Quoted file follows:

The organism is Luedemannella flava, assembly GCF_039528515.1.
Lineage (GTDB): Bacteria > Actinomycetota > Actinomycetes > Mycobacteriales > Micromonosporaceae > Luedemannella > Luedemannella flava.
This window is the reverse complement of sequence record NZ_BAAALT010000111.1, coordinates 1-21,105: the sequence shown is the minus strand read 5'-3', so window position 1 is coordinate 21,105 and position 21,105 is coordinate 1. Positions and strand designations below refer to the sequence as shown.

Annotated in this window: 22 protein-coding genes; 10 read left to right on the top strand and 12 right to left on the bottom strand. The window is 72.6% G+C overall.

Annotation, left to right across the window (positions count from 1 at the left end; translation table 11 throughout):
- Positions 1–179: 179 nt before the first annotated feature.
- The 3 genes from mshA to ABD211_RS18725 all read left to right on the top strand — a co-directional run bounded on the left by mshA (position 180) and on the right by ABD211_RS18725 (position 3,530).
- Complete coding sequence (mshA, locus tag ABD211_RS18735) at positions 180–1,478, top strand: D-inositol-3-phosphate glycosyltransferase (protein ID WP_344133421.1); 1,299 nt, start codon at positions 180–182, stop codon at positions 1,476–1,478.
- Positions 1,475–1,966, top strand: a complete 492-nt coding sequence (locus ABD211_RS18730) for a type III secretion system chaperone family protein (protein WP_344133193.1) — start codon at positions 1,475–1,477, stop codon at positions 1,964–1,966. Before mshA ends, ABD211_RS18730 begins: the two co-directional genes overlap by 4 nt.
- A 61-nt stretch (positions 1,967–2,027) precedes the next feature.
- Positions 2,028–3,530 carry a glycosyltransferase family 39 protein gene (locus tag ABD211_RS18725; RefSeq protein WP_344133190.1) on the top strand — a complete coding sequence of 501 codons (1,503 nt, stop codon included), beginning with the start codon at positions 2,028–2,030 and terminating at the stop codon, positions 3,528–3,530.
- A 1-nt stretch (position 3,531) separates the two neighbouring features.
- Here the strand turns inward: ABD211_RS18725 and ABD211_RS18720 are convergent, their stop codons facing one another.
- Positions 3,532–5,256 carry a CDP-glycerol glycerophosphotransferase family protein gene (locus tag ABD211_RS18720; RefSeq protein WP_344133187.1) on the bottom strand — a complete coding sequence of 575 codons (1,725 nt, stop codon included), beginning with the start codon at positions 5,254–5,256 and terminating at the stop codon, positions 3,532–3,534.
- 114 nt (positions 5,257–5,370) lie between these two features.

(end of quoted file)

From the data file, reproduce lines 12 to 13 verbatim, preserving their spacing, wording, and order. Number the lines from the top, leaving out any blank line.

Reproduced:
- A 1-nt stretch (position 3,531) separates the two neighbouring features.
- Here the strand turns inward: ABD211_RS18725 and ABD211_RS18720 are convergent, their stop codons facing one another.